Though de la Peña's book — Last Stop on Market Street — features a black protagonist on a bus journey through a multicultural cityscape, much of his other work has been implicitly concerned with this disparity: the lack of stories around Latino identity and the sense of isolation that comes with it. As a result, the Newbery win was vital to de la Peña's own sense of belonging. Feeling misunderstood is a hallmark of growing up, but having a white mom and a Mexican-American dad in heavily Latino Southern California came with its own sense of loneliness — one de la Peña said was tempered by getting recognized among his Latino peers.
"I know what it feels like when you're mixed, and it feels like you're not Mexican enough," de la Peña said, "so in a way, [the Newbery] is like a validation I've been looking for since I was a kid — to be placed among my dad's family."
That said, the support of other Latino writers — and writers of color more generally — has been crucial to the author's professional development. He counted authors Meg Medina and Pam Muñoz Ryan among his industry compatriots, and the esteemed Sandra Cisneros as a role model. Christian Robinson, illustrator for Last Stop on Market Street, is black. Such networks can help writers and illustrators weather the proverbial storm in an industry that — despite its family-friendly subject matter — can be as challenging and racially fraught as any other.
"Sometimes I feel like publishers, once they have one black or Mexican author, it's like, 'OK, we've got that covered,'" he said. "New Latino authors sometimes have a tougher time getting a foot in the door — it's the hardest part of the process."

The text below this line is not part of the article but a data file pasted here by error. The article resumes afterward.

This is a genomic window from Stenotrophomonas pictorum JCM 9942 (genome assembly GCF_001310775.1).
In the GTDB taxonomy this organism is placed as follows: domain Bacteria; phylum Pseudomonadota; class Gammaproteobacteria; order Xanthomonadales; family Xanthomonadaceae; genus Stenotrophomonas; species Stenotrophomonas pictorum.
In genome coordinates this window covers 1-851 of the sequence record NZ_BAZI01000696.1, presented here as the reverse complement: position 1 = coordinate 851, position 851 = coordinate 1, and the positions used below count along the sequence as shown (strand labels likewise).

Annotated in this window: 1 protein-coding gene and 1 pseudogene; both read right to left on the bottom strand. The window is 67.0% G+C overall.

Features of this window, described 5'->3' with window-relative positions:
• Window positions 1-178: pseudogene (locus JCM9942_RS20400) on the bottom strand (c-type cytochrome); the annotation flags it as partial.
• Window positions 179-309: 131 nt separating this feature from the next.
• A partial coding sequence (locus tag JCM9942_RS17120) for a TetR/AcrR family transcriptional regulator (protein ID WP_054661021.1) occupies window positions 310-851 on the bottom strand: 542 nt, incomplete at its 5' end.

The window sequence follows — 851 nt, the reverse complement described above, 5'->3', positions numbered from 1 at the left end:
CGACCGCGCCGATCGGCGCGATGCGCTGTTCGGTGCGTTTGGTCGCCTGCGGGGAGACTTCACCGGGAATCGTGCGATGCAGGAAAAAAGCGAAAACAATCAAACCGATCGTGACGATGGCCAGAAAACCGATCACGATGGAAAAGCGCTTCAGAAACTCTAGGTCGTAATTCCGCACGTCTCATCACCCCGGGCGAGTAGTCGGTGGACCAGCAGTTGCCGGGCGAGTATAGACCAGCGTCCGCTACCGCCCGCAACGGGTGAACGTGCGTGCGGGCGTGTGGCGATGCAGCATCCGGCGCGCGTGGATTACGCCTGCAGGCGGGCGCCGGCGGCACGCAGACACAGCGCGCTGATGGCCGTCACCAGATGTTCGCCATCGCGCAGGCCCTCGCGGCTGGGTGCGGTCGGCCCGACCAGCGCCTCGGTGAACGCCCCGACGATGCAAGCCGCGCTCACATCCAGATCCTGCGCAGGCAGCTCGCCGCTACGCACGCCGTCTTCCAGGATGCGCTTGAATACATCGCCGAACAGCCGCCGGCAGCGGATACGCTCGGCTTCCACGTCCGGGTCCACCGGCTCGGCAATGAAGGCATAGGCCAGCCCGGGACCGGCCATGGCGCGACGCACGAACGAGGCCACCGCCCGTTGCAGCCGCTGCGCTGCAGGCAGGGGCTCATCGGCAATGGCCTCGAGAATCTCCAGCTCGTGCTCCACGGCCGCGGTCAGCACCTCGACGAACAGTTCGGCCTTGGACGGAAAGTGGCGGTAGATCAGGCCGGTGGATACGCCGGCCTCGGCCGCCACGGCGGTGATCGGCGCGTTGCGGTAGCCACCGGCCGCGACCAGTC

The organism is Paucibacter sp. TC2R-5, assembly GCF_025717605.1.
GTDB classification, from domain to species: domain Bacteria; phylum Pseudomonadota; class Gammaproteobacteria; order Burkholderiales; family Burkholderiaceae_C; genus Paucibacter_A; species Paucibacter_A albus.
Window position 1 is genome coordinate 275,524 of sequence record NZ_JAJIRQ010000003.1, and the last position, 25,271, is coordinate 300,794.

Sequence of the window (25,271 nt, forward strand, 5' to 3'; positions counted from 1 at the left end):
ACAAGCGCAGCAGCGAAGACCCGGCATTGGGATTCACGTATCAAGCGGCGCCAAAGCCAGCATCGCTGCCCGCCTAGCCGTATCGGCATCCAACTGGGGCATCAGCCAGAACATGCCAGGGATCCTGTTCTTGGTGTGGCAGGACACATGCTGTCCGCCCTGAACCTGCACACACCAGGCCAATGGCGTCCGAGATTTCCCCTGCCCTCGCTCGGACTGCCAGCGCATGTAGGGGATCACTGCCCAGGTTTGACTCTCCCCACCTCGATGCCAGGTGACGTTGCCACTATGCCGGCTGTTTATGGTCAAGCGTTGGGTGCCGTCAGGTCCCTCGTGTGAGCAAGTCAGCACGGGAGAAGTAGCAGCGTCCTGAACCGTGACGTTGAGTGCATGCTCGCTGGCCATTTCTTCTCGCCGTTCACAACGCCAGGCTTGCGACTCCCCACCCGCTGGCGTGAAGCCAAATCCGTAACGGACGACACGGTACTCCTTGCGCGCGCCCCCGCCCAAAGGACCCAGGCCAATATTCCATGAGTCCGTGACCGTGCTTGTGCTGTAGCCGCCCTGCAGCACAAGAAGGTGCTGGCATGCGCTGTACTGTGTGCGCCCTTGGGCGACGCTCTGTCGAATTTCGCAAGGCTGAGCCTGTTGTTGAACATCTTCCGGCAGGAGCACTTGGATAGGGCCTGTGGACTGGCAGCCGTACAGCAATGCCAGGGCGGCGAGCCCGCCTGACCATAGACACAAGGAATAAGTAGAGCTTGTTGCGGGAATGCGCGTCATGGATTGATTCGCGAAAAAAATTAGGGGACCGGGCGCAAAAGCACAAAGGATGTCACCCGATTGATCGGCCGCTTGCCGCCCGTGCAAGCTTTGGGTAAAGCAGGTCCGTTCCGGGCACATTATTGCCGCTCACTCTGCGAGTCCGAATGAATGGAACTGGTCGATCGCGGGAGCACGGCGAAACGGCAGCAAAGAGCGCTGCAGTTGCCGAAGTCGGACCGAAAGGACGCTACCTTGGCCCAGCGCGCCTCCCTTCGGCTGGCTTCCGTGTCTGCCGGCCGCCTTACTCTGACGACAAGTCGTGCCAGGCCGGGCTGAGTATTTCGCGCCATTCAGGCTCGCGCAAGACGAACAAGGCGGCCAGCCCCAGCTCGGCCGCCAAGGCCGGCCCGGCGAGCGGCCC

De la Peña is currently on the advisory board for We Need Diverse Books, a grassroots organization dedicated to diversifying children's literature. He said he hopes to use his platform — and the clout that comes with a Newbery win — to promote the work of other writers of color. "I think some of the most interesting things creatively are being done by diverse artists in many genres," he said. By bolstering these artists, "[we] root for each other, and get notoriety for each other to reach diverse readers."
Observers insist such a change is good for everybody. "Diverse kids' literature gives children of color a chance to see themselves as heroes, which is vital," Noah Berlatsky wrote for Pacific Standard in 2014. "But smart, thoughtful books with nonwhite protagonists can also give white children a chance to see ... people of color as something other than anxiety-producing others or stereotypes."
When it comes to putting theory into practice, however, de la Peña said publishers continue to come up short.
"I don't think it's malice, just ignorance," de la Peña said. "Sometimes the establishment publishers will come across book about, say, a Mexican living near the border, and they don't know what to do with it. But, now, if there's a Mexican publicist, they'll know what to do with it."
Americans tend to lionize racial "firsts" — the first Latino to do this, the first black person to do that. We read them as symbols of hard-won racial progress, a reflection of how hard we've worked and how far we've come. It's tough to argue these aren't moments worth celebrating. But when that precious "first" takes almost half a century to become a "second," that sense of victory can't help but grow stale.
The first Newbery Medal was awarded in 1922. The Association for Library Service to Children gave it to a man named Hendrik Willem van Loon, who, in addition to his winning book, The Story of Mankind, wrote extensively on the history of the Netherlands, where he was born. In other words, perhaps no one in the history of the world has been whiter. And the rarity of a win like de la Peña's indicates things haven't changed drastically since.
The truth is, if we have to wait another 40 years for a third Latino Newbery winner, the broader diversity projects brought to public attention by campaigns like #OscarsSoWhite, which recently succeeded in getting the Academy of Motion Picture Arts and Sciences to commit to a long-term diversity initiative, will have failed. We are in the midst of a cross-industry push for racial inclusion, and, according to de la Peña, the future of children's literature looks bright.
"The rallying cry is getting louder," he said. "Publishers are taking on more than one diverse author at a time now. ... My goal [now] is to be an advocate for diverse literature and diverse authors. And to continue to write with a chip on my shoulder."